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The Evolution of Evil: Changes in the Use of USB Devices as Delivery Mechanisms for Malicious Code

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The use of USB devices as a delivery mechanism for malicious code has grown significantly over the years, and a new evolution of USB attacks is now emerging. Microcontrollers and carefully crafted code are replacing simple USB flash drives. USB microcontrollers are small, capable of circumventing most malware detection software, and can deliver devastating payloads. Brad Bowers takes a closer look at this new attack vector and reveals some of the challenges IT security professionals face as the use of microcontrollers as an attack platform matures.
Redemption: Saved from Evil

Redemption: Saved from Evil

So with all the new security headaches that the Teensy and similar devices will bring to security professionals and the organizations they protect, there is still light at the end of the tunnel. There are some proactive mitigation steps that can be done to limit the impact from this form of attack.

The Teensy's inherent capability to skirt under the radar of most antivirus and detection software is also its greatest weakness. The Teensy typically does not contain any storage on the device that is system accessible nor does it register as a drive. While this makes it difficult to detect, it also makes it dependent on the logged-in user having access rights to execute files needed for microcontroller Teensy to run.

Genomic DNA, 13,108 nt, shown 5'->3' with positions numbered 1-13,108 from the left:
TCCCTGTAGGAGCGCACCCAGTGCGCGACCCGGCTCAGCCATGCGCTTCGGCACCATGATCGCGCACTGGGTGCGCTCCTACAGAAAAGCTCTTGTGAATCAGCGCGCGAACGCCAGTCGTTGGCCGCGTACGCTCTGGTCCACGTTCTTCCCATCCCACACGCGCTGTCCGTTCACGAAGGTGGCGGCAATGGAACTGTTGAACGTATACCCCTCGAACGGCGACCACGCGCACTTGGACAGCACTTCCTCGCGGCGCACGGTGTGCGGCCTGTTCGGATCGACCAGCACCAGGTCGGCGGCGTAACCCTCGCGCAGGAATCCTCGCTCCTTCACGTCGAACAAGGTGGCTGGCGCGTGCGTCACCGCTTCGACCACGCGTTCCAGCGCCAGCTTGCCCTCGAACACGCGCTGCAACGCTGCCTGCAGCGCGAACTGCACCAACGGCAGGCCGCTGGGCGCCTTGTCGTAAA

Currently, the Teensy requires files such as cmd.exe and iexplorer.exe to be on the system and executable. In a corporate environment, the use of GPOs can be an effective method for limiting access to these files and assist in mitigating the risks from a Teensy based attack.

Another mitigating control is to lock down or disable the USB ports to only known good devices. While this is relatively easy, there are some caveats that need to be considered. Many applications and Windows registry hacks enable system administrators to disable the "UsbStor" registry settings under "HKEY_LOCAL_MACHINE\SYSTEM\CurrentControlSet\Services\". This allows administrators to disable the function of USB storage devices from being connected to the system, but does not protect against a microcontroller Teensy attack. The proper way to mitigate the risk is to enumerate the specific devices needed by the system in a "whitelist" policy and use the list to create a custom GPO allowing only those whitelisted devices.

While this can become an administrative burden in a larger organization, it is a fairly effective method for limiting the exposure to these types of attack. An excellent write up on how to configure custom GPOs to mitigate Teensy types of attacks can be found on Adrian CrenShaw's IronGeek website here.

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